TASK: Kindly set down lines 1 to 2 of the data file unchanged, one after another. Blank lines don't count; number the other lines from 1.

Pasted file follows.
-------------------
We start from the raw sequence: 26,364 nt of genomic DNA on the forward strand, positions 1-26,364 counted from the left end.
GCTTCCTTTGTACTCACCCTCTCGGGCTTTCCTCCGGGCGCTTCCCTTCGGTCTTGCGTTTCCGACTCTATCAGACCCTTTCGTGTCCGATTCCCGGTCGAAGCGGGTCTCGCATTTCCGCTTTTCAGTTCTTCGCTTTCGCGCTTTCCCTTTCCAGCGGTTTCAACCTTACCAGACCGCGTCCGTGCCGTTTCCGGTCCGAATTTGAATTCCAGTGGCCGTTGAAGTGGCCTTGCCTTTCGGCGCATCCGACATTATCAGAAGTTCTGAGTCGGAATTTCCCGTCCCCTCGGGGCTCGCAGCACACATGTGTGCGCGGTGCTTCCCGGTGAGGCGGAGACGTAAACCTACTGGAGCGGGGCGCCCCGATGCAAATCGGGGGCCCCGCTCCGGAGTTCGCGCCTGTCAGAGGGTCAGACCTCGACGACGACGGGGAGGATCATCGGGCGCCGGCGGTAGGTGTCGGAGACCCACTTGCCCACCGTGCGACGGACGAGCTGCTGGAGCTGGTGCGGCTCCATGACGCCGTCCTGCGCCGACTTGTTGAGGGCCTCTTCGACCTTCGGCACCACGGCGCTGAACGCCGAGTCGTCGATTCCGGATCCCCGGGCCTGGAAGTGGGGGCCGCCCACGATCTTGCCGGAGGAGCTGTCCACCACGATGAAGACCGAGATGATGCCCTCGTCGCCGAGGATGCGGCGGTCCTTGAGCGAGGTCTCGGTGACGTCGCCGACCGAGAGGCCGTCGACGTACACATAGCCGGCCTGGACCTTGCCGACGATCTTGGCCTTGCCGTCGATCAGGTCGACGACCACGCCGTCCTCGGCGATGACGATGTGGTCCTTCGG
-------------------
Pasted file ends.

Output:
We start from the raw sequence: 26,364 nt of genomic DNA on the forward strand, positions 1-26,364 counted from the left end.
GCTTCCTTTGTACTCACCCTCTCGGGCTTTCCTCCGGGCGCTTCCCTTCGGTCTTGCGTTTCCGACTCTATCAGACCCTTTCGTGTCCGATTCCCGGTCGAAGCGGGTCTCGCATTTCCGCTTTTCAGTTCTTCGCTTTCGCGCTTTCCCTTTCCAGCGGTTTCAACCTTACCAGACCGCGTCCGTGCCGTTTCCGGTCCGAATTTGAATTCCAGTGGCCGTTGAAGTGGCCTTGCCTTTCGGCGCATCCGACATTATCAGAAGTTCTGAGTCGGAATTTCCCGTCCCCTCGGGGCTCGCAGCACACATGTGTGCGCGGTGCTTCCCGGTGAGGCGGAGACGTAAACCTACTGGAGCGGGGCGCCCCGATGCAAATCGGGGGCCCCGCTCCGGAGTTCGCGCCTGTCAGAGGGTCAGACCTCGACGACGACGGGGAGGATCATCGGGCGCCGGCGGTAGGTGTCGGAGACCCACTTGCCCACCGTGCGACGGACGAGCTGCTGGAGCTGGTGCGGCTCCATGACGCCGTCCTGCGCCGACTTGTTGAGGGCCTCTTCGACCTTCGGCACCACGGCGCTGAACGCCGAGTCGTCGATTCCGGATCCCCGGGCCTGGAAGTGGGGGCCGCCCACGATCTTGCCGGAGGAGCTGTCCACCACGATGAAGACCGAGATGATGCCCTCGTCGCCGAGGATGCGGCGGTCCTTGAGCGAGGTCTCGGTGACGTCGCCGACCGAGAGGCCGTCGACGTACACATAGCCGGCCTGGACCTTGCCGACGATCTTGGCCTTGCCGTCGATCAGGTCGACGACCACGCCGTCCTCGGCGATGACGATGTGGTCCTTCGG